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A bar with no beer is giving visitors a taste of times gone by in the Rossendale Valley in Lancashire.
Dandelion and Burdock and Blood Tonic are slightly unusual sounding drinks but then Mr Fitzpatrick¹s is no ordinary hostelry.
The black and white Victorian building situated in the old industrial town of Rawtenstall is Britain¹s last original temperance bar and non-alcoholic cordials rather than beers, wines and spirits have been on the menu here ever since it first opened 120 years ago.
Drinks are still made from the same recipes that the Fitzpatrick family used back in 1890 and owner Chris Law says that walking through the doors “feels like stepping back in time.”
There’s an impressive dark wood marble-topped bar with pottery casks and the walls are lined with shelves displaying not only cordials but an array of traditional confectionary as well as culinary and medicinal herbs.
“It’s only a tiny place”, Law points out, “but it’s still quite an experience and everyone who comes here loves it.”
Law was so taken with the bar that when it came up for sale in 2000 he jumped at the chance to run it. “My grandfather lived just around the corner and used to bring me to Mr Fitzpatrick’s on a Saturday morning when I was a child”, he reminisces. “We’d sit down and he’d have a Black Beer and Raisin and I’d have a Sarsaparilla. I used to be an engineer so I thought it would be a nice change to be in out of the cold!” he adds.
The Temperance movement began in the 1830’s at a time when alcoholism was rife and untaxed cheap ale and gin were blamed for driving the working classes into drunkenness. Joseph Livesey, a cheese-maker from Preston decided to take matters into his own hands by establishing a society under which a pledge was taken never to drink alcohol.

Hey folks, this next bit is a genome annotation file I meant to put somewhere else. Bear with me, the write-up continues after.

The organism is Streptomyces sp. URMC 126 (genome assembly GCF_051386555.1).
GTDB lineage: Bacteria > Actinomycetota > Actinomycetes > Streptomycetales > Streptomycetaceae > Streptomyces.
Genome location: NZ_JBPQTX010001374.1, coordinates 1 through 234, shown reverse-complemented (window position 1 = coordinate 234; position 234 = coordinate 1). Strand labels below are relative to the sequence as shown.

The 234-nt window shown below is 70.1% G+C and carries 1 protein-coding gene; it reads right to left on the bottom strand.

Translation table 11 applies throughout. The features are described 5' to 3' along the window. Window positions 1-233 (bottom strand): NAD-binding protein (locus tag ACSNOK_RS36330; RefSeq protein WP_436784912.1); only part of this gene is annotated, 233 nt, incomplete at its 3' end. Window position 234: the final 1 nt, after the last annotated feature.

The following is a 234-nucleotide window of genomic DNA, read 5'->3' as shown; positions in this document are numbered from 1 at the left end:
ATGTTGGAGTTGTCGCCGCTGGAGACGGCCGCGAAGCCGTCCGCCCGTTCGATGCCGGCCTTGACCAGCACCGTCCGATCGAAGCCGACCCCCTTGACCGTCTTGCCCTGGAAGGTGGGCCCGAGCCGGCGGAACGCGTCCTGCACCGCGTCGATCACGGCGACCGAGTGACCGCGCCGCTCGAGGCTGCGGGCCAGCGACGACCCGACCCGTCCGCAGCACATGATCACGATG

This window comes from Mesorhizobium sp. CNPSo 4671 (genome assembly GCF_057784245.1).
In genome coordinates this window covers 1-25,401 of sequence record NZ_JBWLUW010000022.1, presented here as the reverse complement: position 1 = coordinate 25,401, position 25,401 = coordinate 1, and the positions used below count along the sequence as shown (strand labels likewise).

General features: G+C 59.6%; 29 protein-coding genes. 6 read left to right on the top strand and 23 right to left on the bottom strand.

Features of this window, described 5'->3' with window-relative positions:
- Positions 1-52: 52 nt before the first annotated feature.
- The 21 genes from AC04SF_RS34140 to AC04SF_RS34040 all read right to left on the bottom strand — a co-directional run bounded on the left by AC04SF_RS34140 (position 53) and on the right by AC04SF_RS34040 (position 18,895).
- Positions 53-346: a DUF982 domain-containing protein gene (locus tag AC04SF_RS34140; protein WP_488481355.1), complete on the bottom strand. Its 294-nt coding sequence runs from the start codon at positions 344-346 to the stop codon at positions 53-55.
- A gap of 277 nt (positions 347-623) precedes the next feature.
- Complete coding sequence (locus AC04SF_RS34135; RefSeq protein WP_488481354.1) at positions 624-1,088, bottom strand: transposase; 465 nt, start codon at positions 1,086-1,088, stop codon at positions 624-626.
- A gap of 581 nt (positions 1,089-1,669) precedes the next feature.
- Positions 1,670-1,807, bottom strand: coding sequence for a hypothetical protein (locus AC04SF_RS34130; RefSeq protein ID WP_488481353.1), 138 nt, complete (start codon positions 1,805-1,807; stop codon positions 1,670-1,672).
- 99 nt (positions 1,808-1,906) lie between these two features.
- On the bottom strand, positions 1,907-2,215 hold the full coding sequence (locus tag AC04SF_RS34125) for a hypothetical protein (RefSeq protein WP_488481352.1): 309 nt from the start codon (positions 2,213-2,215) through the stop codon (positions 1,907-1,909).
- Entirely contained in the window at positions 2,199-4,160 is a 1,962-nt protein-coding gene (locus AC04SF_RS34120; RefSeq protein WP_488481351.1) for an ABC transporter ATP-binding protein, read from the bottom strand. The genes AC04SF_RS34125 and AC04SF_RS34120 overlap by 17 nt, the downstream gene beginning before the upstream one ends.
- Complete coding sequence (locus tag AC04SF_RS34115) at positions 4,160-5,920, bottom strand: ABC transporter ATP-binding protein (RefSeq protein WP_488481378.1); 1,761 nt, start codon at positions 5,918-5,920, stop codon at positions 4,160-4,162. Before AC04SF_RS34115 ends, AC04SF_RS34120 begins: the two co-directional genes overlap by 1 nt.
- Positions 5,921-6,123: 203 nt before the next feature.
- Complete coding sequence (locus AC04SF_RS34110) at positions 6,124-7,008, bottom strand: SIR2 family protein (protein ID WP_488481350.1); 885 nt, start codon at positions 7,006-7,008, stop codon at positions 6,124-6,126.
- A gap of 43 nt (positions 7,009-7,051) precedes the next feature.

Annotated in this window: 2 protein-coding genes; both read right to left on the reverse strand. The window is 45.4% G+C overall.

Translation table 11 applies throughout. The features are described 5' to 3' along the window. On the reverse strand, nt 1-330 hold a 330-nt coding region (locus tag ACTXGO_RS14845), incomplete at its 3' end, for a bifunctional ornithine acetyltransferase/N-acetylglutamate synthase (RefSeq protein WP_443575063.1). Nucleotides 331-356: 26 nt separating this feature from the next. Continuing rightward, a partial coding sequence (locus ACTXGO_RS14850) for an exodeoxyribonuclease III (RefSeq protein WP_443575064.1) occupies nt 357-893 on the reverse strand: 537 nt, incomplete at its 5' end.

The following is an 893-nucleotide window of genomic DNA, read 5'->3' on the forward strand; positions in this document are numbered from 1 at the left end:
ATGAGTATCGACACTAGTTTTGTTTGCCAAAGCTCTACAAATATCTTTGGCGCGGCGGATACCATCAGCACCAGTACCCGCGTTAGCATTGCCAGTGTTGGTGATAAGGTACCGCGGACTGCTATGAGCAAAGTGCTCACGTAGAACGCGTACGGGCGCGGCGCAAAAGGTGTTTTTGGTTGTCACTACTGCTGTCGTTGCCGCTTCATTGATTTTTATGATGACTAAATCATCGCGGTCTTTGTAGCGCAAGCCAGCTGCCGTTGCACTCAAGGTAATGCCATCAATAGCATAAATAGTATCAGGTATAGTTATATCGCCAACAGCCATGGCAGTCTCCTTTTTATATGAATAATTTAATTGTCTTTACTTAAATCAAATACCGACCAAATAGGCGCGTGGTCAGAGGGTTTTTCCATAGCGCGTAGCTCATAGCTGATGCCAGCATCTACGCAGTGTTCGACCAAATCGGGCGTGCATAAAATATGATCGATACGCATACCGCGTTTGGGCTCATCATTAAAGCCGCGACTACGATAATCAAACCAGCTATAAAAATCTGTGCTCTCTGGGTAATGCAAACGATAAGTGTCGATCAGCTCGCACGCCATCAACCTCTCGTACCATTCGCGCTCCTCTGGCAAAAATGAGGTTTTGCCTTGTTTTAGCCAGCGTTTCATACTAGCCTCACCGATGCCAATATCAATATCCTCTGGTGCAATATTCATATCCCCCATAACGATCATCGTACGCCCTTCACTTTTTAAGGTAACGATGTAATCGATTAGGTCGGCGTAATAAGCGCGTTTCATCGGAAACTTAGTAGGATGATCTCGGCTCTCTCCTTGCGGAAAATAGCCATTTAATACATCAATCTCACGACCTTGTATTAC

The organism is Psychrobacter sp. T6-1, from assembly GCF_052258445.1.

Temperance bars became the social outlet of the society and the focal point of many communities where locals gathered to sing songs and enjoy a tankard of cordial. By the 1880’s the bars graced every high street in the North of England and Mr Fitzpatrick’s was one of the most prominent names with a chain of establishments run by a herbalist family who had migrated from Dublin.
Law’s grandfather was a good friend of Malachi Fitzpatrick who ran the Rawstenstall bar for over half a century. Malachi, who was gifted one of his father’s temperance bars as a wedding present, was a pillar of the local community who never took a day off sick and was said to have looked about 50 even in his 90s.
“We can only think that this could have been attributed to the medicinal concoctions that go into Mr Fitzpatrick’s cordials” comments Law who says that while they are not cures, his drinks do contain ingredients known for their health- giving properties such as rosehip, nettle and sarsaparilla root.
All of Mr Fitzpatrick’s eight traditional cordials are created and bottled in a small room above the shop using natural ingredients bought in from as far afield as Jamaica. It’s not very hi-tech but it’s much more modern production process than the one that Law inherited he explains.
“The previous owners used to make the cordials in a tiny space in the bar and put them in old wine bottles people brought in. It was quite a slapdash operation and would probably not meet with EU regulations now!”
Law opted for traditional style bottles and labels, emblazoned with the temperance pledge of ‘Purity, Truth, Love’, and expanded production to allow for online sales. Mr Fitzpatrick’s also supplies about 20 local delis and on Sunday when the bar is closed Law sells the cordials at nearby farmer’s markets.
“I thought it would be easier than my previous job,” he admits. “That hasn’t actually turned out to be the case but it’s a bit of a bug and you just give it your all as Mr Fitzpatrick’s is so much a part of this community.”
Not surprisingly, the bar is not only popular with locals but also day-trippers and visitors from even further afield. “We had 36 Japanese students in here yesterday which was a bit of a squash,” says Law.
Rossendale, Lancs BB4 6QS
Tel: 01706 231836
Open Mon-Sat from 9.30am 4.30pm